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Sudbury, Ont., murder suspect denies killing victim, says he fled crime scene in fear and panic


For the first time, Robert Steven Wright has given his version of events of the morning of Jan. 27, 1998, the day Renee Sweeney was stabbed to death in a Sudbury, Ont., video store.

Wright was charged with her murder in 2018, more than 20 years later, and has been in jail ever since.

Police downgraded his first-degree murder charge to second-degree in August 2019.

Wright told jurors in a Sudbury courtroom on Monday afternoon that he stumbled upon Sweeney’s bloody body lying on the floor and panicked. So he ran away, describing it as the “worst decision” he ever made.

Testifying on Monday in front of a packed courtroom, Wright confirmed he was at the Adults Only Video store the morning of the murder and that he was the person witnesses saw running from the scene.

“I was wearing the jacket that were seen in the pictures,” Wright said, of the teal jacket that was found by a canine track with bloodstains shortly after the murder.

“I was also wearing the gloves seen in the pictures.”

Wright was already sitting in the witness box when the jury came in Monday, wearing a burgundy shirt, black pants, glasses with a trimmed beard and shaved head. He is on trial for second-degree murder.

“Our first witness is Robert Steven Wright,” said defence attorney Michael Lacy, as the packed courtroom became almost silent.

“Did you kill Renee Sweeney?” Lacy asked.

“I did not,” Wright replied, also denying that he stabbed her, that he knew her and that he knew who the killer was.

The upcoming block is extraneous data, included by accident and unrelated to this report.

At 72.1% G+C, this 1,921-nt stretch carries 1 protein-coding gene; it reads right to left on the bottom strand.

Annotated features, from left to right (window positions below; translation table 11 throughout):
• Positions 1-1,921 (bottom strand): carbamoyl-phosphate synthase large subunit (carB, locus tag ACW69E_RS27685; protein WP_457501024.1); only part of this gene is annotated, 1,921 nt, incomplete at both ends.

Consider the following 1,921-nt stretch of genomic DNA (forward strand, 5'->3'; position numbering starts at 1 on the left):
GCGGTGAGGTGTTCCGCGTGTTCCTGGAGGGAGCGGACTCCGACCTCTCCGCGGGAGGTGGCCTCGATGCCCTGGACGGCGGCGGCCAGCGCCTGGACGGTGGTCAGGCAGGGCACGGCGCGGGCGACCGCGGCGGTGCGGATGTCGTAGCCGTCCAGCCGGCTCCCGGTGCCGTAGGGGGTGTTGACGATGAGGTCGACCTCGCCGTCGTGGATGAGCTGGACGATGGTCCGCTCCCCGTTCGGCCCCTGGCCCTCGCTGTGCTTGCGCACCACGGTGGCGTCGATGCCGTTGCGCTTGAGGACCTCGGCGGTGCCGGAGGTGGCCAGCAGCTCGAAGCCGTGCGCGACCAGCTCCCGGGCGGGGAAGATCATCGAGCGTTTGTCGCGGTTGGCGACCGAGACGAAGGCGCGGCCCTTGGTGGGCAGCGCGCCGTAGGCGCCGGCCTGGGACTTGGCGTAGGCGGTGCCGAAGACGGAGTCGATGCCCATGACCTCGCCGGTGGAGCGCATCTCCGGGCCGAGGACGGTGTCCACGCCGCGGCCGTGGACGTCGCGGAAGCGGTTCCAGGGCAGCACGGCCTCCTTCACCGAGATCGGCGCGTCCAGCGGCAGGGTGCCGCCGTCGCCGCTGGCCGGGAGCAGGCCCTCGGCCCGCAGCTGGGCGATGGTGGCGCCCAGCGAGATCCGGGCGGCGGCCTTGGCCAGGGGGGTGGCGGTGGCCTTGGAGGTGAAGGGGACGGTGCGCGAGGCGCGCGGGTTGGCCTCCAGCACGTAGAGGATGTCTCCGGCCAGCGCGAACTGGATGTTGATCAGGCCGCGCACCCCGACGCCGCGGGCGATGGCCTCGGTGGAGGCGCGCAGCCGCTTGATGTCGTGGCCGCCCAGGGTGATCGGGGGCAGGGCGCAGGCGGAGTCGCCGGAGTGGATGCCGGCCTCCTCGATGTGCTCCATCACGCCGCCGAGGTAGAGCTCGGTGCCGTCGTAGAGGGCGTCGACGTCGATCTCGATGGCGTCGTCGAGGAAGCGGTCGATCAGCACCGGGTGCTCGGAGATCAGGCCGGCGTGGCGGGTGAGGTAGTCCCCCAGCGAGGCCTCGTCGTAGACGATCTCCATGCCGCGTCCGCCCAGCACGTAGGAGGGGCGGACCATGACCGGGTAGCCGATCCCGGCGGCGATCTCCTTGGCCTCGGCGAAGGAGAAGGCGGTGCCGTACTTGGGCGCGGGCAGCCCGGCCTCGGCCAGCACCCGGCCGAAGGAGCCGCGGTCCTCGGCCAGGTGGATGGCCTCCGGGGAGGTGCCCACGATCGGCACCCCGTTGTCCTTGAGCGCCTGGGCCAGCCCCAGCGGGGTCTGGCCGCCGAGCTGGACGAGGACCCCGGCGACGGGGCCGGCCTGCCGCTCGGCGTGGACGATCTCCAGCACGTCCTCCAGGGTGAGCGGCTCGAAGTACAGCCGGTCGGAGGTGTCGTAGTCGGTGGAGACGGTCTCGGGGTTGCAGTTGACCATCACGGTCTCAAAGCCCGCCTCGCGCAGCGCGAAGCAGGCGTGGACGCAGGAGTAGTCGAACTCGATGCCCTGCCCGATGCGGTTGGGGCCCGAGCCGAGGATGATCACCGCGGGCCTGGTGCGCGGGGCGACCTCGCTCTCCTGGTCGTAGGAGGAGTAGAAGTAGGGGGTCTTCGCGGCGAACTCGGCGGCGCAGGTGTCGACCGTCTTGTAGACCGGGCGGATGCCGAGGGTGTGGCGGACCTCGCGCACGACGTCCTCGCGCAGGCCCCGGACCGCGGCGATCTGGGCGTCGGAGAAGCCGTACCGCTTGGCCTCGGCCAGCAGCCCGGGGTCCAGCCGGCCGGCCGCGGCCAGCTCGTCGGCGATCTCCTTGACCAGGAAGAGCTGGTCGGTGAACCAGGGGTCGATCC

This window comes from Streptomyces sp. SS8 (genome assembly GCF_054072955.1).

Wright said that he was an 18-year-old student at nearby Lockerby Composite School, a short walk from the video store on Paris Street.

That morning, he wrote an exam that finished no later than 11 a.m., but his bus home wasn’t arriving until 3 p.m.

“I was trying to decide what to do until the bus picked me up,” he said, eventually deciding to head to the Adults Only Video store.

While he had rented adult movies before, Wright said he had never been to AOV and didn’t have a membership there.

He entered the store and said he didn’t notice anything at first. He saw video boxes on the floor, but thought they were doing an inventory.

“I saw, when I moved further in, I saw something spilled,” he said.

As he walked toward the counter, he said he could “see someone on the floor.”

“On the right-hand side, my recollection is that I could see the body as I came around the racks on the right-hand side toward the counter,” Wright said.

“Hey, are you OK?” he said he shouted.

“I didn’t get any response,” he said, his voice cracking. “I’m sorry. It still bothers me.”

Robert Steven Wright is seen in photos from around the time of Renee Sweeney’s murder in January 1998. Wright testified Monday that he panicked and fled the crime scene that morning, but didn’t kill Sweeney. Running away is something he said was the “worst decision” of his life. (File)

He said Sweeney was not moving and so his first aid training kicked in and he checked her vital signs.

“I checked for breathing -- I could find no breath. I checked for a pulse -- there was no pulse.”

At that point he moved closer to Sweeney’s body and repeated the question, shaking her right shoulder as he did so.

He said he put his ear close to her mouth to see if he could hear her breathe.

“I couldn’t hear anything,” he said.

“After that, I realized my gloves were all bloody.”

So he removed his jacket and gloves and placed them on the ground.

When he checked for a pulse, he said anxiety was starting to take over and he had to steady his one hand to do it.

“I was shaking and overwhelmed at that point,” Wright said.

“At that point I was freaking out. I wanted to get out of there.”

He felt unsteady and said he grabbed something in the counter area to stop himself from falling over, although he is not sure what he grabbed

“I can’t describe what was going through my mind,” he said.

“I was completely overwhelmed at that point. I just wanted out of there.”

Lacy asked him whether he knew his fingerprints were found on the top of the cash tray at the store, as well as on the bottom.

“I don’t know whether I touched that or not,” Wright said.

But he denied taking cash from the tray, flipping up the metal clips on the tray or rummaging through it.

Next, Wright said he crouched down to pick up his jacket and gloves and put them in a ball.